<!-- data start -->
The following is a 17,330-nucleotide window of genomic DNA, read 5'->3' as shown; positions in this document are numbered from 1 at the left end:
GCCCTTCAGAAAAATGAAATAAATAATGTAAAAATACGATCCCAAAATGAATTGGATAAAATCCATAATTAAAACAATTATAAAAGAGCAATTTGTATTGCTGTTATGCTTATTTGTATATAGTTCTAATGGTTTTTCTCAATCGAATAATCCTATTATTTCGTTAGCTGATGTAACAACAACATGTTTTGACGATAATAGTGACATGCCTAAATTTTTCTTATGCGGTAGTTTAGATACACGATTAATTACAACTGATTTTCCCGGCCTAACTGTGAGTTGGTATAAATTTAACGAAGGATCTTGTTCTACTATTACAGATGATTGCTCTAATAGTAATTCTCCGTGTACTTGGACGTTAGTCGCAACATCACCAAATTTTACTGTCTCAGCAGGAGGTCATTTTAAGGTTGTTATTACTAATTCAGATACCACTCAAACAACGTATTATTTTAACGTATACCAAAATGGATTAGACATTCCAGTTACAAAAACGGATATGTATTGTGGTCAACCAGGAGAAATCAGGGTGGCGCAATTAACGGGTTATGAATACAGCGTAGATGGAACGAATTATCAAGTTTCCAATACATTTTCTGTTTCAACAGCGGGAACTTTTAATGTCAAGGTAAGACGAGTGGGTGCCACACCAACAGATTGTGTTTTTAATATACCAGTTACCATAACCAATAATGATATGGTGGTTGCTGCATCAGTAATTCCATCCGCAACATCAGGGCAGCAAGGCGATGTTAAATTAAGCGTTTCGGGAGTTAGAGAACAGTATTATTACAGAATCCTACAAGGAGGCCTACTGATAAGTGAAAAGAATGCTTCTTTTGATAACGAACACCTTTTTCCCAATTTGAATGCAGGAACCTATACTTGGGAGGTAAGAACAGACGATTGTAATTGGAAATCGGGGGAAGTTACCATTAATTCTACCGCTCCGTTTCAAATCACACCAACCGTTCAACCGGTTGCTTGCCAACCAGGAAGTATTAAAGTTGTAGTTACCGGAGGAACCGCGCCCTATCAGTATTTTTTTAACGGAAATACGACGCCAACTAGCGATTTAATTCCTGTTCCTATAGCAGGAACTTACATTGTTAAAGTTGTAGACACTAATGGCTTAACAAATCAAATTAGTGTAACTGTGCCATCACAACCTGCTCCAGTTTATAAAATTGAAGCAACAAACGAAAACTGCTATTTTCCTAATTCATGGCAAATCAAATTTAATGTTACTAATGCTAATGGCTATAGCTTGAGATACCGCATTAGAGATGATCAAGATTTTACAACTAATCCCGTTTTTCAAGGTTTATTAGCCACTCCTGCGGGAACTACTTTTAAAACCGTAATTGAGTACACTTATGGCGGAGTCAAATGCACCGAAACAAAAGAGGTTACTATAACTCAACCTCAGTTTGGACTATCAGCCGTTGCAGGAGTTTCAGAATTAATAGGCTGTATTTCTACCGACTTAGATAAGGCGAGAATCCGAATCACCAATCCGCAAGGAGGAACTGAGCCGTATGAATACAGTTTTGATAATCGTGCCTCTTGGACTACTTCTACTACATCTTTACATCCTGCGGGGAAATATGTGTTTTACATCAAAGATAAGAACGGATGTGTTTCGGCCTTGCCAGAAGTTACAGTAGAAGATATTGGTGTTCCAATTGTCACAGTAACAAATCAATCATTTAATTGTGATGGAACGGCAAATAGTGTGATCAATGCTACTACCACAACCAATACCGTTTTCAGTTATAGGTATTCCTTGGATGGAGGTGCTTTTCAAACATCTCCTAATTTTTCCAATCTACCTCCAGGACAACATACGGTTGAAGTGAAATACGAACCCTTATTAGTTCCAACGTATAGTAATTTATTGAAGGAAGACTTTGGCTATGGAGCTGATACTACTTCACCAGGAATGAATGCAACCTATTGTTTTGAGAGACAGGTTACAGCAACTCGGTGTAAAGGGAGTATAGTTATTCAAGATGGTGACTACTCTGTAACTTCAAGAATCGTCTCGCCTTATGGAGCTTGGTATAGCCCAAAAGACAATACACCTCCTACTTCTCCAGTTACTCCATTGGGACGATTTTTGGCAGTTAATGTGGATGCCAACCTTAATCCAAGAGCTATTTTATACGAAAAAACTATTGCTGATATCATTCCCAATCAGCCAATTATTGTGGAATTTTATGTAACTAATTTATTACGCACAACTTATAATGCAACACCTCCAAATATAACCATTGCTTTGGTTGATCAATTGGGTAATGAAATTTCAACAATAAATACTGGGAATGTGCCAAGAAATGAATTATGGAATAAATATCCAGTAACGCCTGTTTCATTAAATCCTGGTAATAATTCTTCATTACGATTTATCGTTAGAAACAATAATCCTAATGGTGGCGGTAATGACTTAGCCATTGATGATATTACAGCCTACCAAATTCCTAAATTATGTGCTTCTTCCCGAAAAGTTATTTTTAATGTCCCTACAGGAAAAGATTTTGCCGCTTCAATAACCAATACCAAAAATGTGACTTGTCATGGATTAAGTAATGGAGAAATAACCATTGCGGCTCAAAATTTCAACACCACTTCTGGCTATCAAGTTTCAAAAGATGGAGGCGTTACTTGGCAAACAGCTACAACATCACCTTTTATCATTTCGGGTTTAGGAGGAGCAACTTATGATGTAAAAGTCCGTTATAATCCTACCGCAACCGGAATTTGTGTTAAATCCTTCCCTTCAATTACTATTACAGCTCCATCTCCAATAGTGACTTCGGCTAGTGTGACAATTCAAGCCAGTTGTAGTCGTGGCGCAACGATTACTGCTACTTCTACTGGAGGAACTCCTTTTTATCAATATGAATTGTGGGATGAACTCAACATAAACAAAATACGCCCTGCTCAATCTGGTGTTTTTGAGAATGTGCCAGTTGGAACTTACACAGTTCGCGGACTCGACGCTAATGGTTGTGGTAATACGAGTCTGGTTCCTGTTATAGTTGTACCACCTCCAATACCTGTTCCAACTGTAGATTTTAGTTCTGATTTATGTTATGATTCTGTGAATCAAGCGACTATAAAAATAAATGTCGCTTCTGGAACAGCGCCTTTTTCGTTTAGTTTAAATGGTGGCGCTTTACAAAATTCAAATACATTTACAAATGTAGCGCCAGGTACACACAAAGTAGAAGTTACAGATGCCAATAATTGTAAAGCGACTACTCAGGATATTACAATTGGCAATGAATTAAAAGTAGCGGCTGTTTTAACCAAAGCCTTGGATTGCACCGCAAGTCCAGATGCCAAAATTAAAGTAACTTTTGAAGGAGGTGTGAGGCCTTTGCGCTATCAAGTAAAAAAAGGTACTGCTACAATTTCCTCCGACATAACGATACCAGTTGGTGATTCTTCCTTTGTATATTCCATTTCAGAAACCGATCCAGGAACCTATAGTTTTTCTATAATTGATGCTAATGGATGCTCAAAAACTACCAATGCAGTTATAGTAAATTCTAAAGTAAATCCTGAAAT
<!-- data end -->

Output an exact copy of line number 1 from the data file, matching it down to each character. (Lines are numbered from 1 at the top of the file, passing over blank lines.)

The following is a 17,330-nucleotide window of genomic DNA, read 5'->3' as shown; positions in this document are numbered from 1 at the left end: